Embryonic stem cells (obtained from embryos) are one of the best sources of pluripotent stem cells (that is, they can differentiate into any tissue); however it is not always possible to get these due to various issues, including ethical ones. They could also sometimes lead to tumors. Adults also contain stem cells in their tissues- although their numbers are low. Bone marrow is used as a source of adult Mesenchymal stem cells. These can differentiate into a variety of tissues like bone, muscle, nerves, cartilage, ligament, tendon, fat, blood cells. A limitation in their use is their typically low numbers.
Induced pluripotent stem cells (iPSC) can be generated in the lab. As their name suggests, they can be induced to form, by coaxing a small amount of skin tissue from an adult to form stem cells. These can further be converted into specialized cells like nerve and muscle cells. Due to the potentially vast application of this technology to convert any cell into a stem cell it fetched the Nobel prize to its inventor (Shinya Yamanaka from Japan).
A major limitation in the use of stem cells is connected to the amount and quality of cells that can be generated using current technology. These bottlenecks have hampered initiation of large scale clinical trials. Cynata Therapeutics Ltd. (CYP:ASX) in association with University of Wisconsin have announced breakthrough technology for large scale generation of stem cells through iPSC pathway. Their innovative manufacturing methods can generate robust, consistent and inexpensive stem cells particularly mesenchymal stem cells (MSC), and this will allow likely commercialization of stem cell therapies worldwide for a group of diseases and pave the way to develop manufacturing technologies for other stem cells (http://www.thelifesciencesreport.com/pub/na/delivering-the-triple-whammy-that-makes-stem-cell-therapies-commercially-viable-cynata-therapeutics-ross-macdonald)
Stem cells are also present in adult tissues, so that any injury or damage can be taken care of immediately by these cells. In general the pool of classical stem cells gets depleted in severe injury or muscle damage due to disease, causing problems in natural repair process. Satellite cells dotting muscle fibers have always been thought to have stem cell like function and studies carried out in mice do suggest their usefulness in muscle regeneration. However, their existence in human was not clear. Recently a research group at the University of California has identified and characterized human muscle satellite cells and shown their stem cell like properties paving the way for possible therapy for injury and myopathy (http://www.thestatesman.com/news/science-and-tech/human-muscle-stem-cells-isolated/93380.html)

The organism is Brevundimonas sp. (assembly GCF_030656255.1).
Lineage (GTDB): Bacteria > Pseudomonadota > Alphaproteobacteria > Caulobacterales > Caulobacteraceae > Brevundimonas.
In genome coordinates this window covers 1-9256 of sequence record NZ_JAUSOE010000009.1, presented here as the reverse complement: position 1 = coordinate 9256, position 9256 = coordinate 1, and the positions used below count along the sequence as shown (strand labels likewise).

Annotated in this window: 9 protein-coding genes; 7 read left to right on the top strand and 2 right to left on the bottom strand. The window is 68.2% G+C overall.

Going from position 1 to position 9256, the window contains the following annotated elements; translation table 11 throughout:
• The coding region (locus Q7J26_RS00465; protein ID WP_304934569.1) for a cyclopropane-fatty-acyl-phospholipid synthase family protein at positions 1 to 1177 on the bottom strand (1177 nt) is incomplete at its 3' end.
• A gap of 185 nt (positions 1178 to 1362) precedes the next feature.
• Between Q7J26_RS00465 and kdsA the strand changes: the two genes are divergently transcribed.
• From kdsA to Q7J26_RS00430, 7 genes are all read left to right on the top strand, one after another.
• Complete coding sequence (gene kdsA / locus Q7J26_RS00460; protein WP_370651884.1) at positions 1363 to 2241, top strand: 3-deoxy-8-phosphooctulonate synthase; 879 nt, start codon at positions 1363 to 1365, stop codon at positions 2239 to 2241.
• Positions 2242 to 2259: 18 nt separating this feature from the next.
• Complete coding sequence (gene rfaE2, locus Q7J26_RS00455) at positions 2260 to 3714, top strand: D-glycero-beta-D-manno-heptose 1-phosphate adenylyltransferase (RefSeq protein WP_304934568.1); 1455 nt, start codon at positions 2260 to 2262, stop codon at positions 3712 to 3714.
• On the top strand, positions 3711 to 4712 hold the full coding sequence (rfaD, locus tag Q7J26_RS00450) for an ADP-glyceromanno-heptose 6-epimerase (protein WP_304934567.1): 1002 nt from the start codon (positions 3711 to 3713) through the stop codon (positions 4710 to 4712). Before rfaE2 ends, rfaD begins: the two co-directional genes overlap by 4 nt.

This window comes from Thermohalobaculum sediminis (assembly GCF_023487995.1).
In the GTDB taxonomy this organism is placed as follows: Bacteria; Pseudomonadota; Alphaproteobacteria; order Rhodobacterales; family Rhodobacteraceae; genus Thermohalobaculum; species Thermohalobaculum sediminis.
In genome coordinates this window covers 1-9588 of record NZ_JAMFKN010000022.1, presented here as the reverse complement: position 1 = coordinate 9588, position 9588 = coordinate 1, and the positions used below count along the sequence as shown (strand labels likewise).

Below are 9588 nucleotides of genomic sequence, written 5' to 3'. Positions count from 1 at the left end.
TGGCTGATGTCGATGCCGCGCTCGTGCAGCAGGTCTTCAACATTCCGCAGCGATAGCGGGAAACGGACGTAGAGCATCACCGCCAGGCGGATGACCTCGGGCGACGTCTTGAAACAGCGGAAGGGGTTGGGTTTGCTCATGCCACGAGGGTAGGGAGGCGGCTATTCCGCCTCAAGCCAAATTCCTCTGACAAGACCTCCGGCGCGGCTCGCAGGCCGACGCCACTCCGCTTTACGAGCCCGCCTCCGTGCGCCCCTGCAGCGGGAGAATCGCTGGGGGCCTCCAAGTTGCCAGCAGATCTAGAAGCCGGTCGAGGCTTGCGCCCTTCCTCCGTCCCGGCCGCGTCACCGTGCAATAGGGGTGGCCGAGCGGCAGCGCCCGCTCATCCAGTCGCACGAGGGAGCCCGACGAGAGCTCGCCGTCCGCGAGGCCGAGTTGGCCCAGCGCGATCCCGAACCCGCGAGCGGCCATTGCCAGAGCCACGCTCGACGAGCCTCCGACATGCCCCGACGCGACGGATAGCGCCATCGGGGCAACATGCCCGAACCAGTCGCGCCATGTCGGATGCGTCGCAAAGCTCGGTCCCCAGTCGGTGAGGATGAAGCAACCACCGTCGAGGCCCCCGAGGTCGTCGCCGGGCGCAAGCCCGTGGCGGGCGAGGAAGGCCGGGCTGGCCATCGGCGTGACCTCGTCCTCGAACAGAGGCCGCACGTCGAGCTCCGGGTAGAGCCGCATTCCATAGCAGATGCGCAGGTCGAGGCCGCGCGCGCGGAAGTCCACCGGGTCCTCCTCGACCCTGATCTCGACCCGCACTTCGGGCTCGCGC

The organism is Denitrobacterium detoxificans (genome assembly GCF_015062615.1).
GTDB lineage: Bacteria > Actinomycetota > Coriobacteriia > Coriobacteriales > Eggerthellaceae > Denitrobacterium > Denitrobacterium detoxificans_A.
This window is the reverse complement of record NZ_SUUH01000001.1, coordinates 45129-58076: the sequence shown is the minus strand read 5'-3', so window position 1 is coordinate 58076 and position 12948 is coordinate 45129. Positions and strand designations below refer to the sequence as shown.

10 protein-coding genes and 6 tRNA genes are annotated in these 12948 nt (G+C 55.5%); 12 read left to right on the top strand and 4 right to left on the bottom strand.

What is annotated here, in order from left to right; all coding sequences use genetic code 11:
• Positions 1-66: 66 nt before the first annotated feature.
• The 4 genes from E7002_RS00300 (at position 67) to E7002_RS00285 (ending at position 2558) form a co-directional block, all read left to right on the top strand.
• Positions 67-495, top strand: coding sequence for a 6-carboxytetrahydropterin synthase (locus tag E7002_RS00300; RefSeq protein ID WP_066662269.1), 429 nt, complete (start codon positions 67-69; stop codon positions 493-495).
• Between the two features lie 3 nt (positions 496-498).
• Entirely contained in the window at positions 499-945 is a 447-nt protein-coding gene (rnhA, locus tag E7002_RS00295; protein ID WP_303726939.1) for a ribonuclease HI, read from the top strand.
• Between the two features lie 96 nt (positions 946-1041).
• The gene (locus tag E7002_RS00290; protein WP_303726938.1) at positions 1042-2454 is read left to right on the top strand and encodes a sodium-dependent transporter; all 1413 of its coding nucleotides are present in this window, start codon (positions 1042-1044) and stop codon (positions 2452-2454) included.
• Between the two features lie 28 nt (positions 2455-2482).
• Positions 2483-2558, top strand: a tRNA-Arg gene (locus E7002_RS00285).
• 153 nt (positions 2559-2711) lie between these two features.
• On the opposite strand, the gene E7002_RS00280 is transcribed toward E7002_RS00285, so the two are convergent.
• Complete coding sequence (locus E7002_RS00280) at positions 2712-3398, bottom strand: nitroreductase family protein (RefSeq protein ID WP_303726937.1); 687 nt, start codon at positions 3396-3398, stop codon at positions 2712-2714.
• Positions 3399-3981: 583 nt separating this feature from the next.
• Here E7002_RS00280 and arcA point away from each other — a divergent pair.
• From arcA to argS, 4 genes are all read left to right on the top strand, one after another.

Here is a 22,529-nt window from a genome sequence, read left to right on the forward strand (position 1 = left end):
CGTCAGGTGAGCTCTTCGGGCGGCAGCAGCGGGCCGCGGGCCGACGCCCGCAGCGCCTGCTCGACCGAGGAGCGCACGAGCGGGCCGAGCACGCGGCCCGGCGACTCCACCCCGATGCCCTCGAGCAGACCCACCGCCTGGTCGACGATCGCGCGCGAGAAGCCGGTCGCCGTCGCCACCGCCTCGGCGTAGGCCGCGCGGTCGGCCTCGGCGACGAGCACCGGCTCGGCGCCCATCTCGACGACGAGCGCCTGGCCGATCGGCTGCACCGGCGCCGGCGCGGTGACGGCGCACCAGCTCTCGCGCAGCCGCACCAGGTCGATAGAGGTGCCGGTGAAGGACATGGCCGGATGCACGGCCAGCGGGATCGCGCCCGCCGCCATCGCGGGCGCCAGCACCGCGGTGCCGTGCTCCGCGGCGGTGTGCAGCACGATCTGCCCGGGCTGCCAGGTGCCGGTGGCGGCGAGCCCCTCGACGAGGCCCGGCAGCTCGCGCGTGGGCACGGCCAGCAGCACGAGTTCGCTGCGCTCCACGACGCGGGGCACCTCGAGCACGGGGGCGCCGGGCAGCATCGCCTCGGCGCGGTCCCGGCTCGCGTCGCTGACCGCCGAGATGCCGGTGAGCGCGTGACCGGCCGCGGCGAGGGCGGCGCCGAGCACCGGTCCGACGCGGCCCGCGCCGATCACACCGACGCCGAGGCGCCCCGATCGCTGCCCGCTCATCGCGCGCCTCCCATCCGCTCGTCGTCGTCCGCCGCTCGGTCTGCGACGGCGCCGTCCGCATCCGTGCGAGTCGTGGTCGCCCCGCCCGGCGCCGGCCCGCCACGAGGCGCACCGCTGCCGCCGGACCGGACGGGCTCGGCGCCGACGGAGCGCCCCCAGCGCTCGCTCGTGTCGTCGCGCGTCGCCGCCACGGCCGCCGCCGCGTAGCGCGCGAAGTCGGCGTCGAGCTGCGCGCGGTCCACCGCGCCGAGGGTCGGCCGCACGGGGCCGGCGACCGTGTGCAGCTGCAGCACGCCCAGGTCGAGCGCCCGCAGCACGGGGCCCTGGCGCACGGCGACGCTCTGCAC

A recent technological breakthrough enables the use of adipose (fat) derived stem cells in place of bone marrow. Autologous stem cells from a person’s own fat are easy to harvest safely under local anesthesia and are abundant in quantities- up to 2500 times those seen in bone marrow. When these adipose derived stem cells are administered back in to the patient, they have the potential to repair tissues by forming new cells of mesenchymal origin, such as cartilage, bone, ligaments, nerve, muscle, blood vessels, etc.
Two new developments in taking stem cell approach for therapeutic purpose may have significant impact in future use of this technology. In one a trial to cure a devastating genetic defect by delivering stem cells to the womb is about to begin. The results from this study would have tremendous implication in other forms of stem cell therapy (http://timesofindia.indiatimes.com/home/science/First-in-womb-stem-cell-trial-next-year/articleshow/49330820.cms). One of the first approvals for marketing a stem cell product in Europe has recently been secured by a Nobel laureate-led company in Wales. This fast approval is related to curing heart failure. The European Medicines Agency (EMA) is keen to test such conditional approval procedures as part of a drive to evaluate promising life-saving treatments more swiftly than in the past (http://celltherapyltd.com/heartcel.html).
Stem cells from patients could be used to create diseased tissues (brain, muscles etc) for testing out new therapies in lieu of animal models. These are considered to be much better in mimicking patient response compared to cell-based and animal models for preclinical studies. Scientists from Brigham and Women’s hospital, Boston have created muscle fibers from stem cells derived from DMD mouse model that behaved like diseased muscles (http://insights.bio/cell-and-gene-therapy-insights/2015/08/05/stem-cell-derived-muscle-fibers-offer-scientists-new-avenue-for-muscular-dystrophy-treatment/). A minibrain created from stem cells of a patient suffering from a genetic disorder has helped in identification of a potential therapy for the devastating disease (http://www.ibtimes.com/mini-brain-derived-stem-cells-offers-potential-treatment-rare-disorder-2094881). These examples clearly show that patient derived stem cells can be transformed into relevant tissues and these tissues can be used to identify possible therapies and possible mechanism of the disease.
A common observation in GNE Myopathy is that the severity and age of onset vary, even among siblings. Many patients of Persian Jewish ancestry are able to walk for 15–20 years after the onset of disease while Japanese patients, on an average, need to use wheelchair within 10 years. It has been suggested that patients with a homozygous kinase mutation do better than those with compound heterozygous mutation. 147 different mutations in GNE have been identified so far in GNE Myopathy patients. A future area of research would be to find associations, if any, between type of mutation and disease presentation. It is possible that other genes may influence the overall outcome of disease manifestation. These could be studied in human patient cohorts, and in mouse model. The role of environmental factors, nutrition and lifestyle also need to be understood.